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Sunday, January 14, 2018

Opera Review: A Not-So-Distant Mirror

The Prototype Festival brings Fellow Travelers to New York.
by Paul J. Pelkonen
A young, idealistic Fordham Ram: Aaron Blake as Timothy Laughlin in Fellow Travelers.
Photo by Jill Steinberg for the Prototype Festival. 

Despite the best efforts by the current party in power in Washington D.C., America is a very different place than it was in 1953. Today, gay relationships are socially acceptable and gay marriage is the law of the land, but those freedoms are threatened by political and religious leaders with very different ideas. That alone makes Fellow Travelers, the new opera by composer Gregory Spears and librettist Greg Pierce  the most powerful and politically relevant opera to be mounted in New York this season.



Fellow Travelers had its New York premiere on Friday night, in the first of four performances at the Lynch Theater in the John Jay College of Criminal Justice. The show, based on the 2007 novel by Thomas Mallon, chronicles the torrid and ultimately tragic affair between Timothy Laughlin (Aaron Blake) and Hawkins Fuller (Joseph Lattanzi) who meet on a District park bench in 1953. Over the next four years their love affair spins out against the backdrop of the McCarthy Era and the so-called "red scare."

Mr. Spears has set Mr. Pierce's witty, wordy libretto to a taut, pulsating score, played here by the American Composer's Orchestra under the baton of George Manahan. The music propels the drama relentlessly forward, swaddling the words in thick blankets of sound as comfortable and quilted as the duvet on Laughlin's bed. This is modern opera, so arias and ensembles are eschewed for a Glass-meets-Wagner style of terse dialogue, but Mr. Spears also makes sure his actors have some beautiful music to sing. However, sound problems in the Lynch auditorium threatened to overwhelm the singers onstage.

As Laughlin, the starry-eyed Fordham graduate who discovers his sexual identity after falling hard for Hawkins, Aaron Blake simply excels. This is a complicated, multi-faceted performances, going from gormless kid to sadder and wiser adult. Mr. Blake's light, soaring tenor is most  agreeable o the ear. His acting lends a genuine quality to what could be a contrived, stock figure, lending him a grace and delicacy to the character that escalates the work to a level of grand tragedy.

Mr. Lattanzii is an able foil as the feckless and charismatic Hawk. He plays the character as a sort of Washingtonian blade, a soulless, sexed up conquistador whose feelings for Laughlin are constantly weighed against his hedonistic pursuits. The singer has a cool, smallish baritone but uses this limited resource to bring color and mystery to the man called Hawk. From his first scene on a park bench (where he teases young Tim about drinking milk), Hawk is initially an appealing figure. As the two fall in love, the easy manner and loose grin hide turmoil and conflict. All this emotion comes bursting forth as the opera's plot hits its crisis point. His reckless actions end with the ultimate betrayal of his former lover. Its resolution is not bloody or violent, just unbearably sad.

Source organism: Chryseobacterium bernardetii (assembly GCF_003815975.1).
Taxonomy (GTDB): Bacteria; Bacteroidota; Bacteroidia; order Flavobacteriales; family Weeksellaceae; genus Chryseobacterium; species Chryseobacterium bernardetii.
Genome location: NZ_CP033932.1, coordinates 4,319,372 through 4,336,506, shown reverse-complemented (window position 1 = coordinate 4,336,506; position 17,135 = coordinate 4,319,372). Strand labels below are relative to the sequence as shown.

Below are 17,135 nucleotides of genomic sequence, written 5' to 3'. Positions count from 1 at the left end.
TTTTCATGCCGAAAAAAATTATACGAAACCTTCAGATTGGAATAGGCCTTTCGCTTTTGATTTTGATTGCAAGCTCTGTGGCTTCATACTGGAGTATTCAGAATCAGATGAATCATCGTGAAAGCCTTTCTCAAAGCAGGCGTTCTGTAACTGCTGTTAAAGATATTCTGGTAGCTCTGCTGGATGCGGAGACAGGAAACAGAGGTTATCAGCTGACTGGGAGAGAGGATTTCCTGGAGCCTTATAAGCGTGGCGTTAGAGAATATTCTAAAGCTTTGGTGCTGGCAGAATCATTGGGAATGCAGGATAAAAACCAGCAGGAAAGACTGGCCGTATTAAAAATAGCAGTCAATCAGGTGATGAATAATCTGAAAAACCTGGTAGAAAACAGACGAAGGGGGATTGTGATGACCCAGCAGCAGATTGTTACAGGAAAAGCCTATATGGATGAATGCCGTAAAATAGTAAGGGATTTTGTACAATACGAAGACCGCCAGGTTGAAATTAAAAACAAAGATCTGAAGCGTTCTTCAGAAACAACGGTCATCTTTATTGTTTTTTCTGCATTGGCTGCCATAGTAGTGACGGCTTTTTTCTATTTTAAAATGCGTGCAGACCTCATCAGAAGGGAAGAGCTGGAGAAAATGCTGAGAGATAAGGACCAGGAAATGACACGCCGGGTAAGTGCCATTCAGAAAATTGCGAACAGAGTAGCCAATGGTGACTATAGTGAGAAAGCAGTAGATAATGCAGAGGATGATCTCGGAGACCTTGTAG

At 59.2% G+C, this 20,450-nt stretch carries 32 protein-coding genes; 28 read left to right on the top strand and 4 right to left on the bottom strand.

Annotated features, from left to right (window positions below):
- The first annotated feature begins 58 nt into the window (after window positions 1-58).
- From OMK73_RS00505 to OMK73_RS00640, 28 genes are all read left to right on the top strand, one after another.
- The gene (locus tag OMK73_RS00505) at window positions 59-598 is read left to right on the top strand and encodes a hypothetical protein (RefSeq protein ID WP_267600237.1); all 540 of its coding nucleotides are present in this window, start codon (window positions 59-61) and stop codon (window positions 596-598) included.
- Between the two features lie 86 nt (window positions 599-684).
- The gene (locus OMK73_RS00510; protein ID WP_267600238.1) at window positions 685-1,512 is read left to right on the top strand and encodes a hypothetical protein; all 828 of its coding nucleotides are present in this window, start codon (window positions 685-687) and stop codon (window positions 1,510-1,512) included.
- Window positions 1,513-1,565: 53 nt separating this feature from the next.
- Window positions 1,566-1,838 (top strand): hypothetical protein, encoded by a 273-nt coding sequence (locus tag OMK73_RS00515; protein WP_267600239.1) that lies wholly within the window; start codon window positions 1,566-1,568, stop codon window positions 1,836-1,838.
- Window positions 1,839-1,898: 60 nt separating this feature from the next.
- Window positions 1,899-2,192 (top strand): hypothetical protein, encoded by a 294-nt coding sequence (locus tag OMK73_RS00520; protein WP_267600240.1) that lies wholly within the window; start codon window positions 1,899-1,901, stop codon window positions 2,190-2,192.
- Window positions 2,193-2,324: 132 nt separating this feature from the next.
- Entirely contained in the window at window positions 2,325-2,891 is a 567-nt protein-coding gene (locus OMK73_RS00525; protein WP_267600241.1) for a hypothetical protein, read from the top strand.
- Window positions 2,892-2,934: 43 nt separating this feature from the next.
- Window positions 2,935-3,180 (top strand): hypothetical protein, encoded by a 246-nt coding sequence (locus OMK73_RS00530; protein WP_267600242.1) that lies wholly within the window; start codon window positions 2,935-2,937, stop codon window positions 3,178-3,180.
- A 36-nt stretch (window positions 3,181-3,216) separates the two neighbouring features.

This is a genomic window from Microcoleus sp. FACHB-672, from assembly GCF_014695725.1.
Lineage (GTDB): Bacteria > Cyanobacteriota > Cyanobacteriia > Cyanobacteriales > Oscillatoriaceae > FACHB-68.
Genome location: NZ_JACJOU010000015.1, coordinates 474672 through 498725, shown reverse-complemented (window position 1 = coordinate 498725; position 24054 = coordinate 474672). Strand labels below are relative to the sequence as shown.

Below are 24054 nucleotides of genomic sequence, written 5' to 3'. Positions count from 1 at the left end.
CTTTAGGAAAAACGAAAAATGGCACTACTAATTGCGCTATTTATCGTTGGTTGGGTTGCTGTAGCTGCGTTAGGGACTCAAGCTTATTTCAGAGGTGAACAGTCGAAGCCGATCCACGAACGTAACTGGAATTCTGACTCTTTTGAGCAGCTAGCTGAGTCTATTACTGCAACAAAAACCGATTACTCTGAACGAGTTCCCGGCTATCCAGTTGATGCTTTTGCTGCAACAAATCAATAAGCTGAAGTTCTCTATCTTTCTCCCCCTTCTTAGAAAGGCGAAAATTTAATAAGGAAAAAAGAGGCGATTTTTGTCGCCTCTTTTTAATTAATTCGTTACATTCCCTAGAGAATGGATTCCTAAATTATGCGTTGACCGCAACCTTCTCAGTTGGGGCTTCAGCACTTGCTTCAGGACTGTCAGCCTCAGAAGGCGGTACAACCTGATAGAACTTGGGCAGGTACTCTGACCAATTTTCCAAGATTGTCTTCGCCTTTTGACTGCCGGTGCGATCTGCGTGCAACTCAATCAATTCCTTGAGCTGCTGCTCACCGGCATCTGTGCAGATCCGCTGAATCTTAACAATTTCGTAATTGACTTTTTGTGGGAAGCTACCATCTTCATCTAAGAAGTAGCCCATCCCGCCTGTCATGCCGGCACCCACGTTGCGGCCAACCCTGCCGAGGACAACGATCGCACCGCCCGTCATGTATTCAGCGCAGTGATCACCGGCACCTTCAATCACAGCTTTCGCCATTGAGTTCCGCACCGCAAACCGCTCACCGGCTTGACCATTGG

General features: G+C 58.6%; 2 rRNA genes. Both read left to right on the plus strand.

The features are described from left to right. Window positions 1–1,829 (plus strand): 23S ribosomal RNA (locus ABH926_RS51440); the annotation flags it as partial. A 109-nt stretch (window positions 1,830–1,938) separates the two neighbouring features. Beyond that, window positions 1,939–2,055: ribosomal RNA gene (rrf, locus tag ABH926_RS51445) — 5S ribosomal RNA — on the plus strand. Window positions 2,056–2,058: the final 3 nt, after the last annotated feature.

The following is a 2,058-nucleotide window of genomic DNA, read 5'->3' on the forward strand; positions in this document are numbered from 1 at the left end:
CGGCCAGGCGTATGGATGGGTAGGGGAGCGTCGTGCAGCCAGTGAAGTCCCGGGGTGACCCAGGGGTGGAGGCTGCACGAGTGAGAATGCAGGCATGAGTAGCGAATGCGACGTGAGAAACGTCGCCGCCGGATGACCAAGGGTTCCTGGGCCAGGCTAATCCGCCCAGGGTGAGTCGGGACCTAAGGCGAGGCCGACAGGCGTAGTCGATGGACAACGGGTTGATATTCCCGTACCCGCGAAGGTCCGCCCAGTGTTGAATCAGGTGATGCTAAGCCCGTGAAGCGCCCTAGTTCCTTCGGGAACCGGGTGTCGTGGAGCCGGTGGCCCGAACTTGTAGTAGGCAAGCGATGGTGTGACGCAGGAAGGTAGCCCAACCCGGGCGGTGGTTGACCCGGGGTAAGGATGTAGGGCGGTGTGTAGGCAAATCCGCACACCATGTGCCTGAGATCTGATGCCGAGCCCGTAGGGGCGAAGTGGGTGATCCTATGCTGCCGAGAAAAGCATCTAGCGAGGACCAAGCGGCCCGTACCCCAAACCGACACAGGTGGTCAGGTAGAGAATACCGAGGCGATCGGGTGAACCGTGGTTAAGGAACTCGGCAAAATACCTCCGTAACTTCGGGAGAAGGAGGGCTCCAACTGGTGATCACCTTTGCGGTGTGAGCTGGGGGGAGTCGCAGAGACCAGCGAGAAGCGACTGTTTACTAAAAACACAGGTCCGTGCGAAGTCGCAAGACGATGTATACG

The two leads were surrounded by a strong cast of comprimario players. As Mary Johnson, who is secretly in love with both of the opera's leading men, soprano Devon Guthrie brings a rich and almost maternal presence along with a pleasing instrument. Veteran baritone Vernon Hartman is a presence as Senator Potter, and Marcus DeLoach shines in three "heavy" roles including a dead-on impersonation of the late and unlamented Joe McCarthy. The sense of paranoia and tension is ratcheted by the performances of these supporting players, which is all to the good.

This production, directed by Kevin Newbury, is an import from the Cincinnati Opera, where Fellow Travelers had its 2016 premiere. The sliding file cabinets, minimal period furniture and the suggestions of walls and buildings make it possible for the viewer to keep track through the rapid-fire set changes as the opera's plot bounces around Washington DC. Indeed the tone of this entire work echoes personal Washingtonian dramas like the Robert DeNiro spy film The Good Shepherd and the Julianne Moore vehicle Far From Heaven. This is an important opera, a deeply personal work and on Friday night, it was a triumph for its young librettist and composer alike.  

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Since 2007, Superconductor has grown from an occasional concert or CD review to a near-daily publication covering classical music, opera and the arts in and around NYC, with excursions to Boston, Philadelphia, and upstate NY. I am a freelance writer living and working in Brooklyn NY. And no, I'm not a conductor.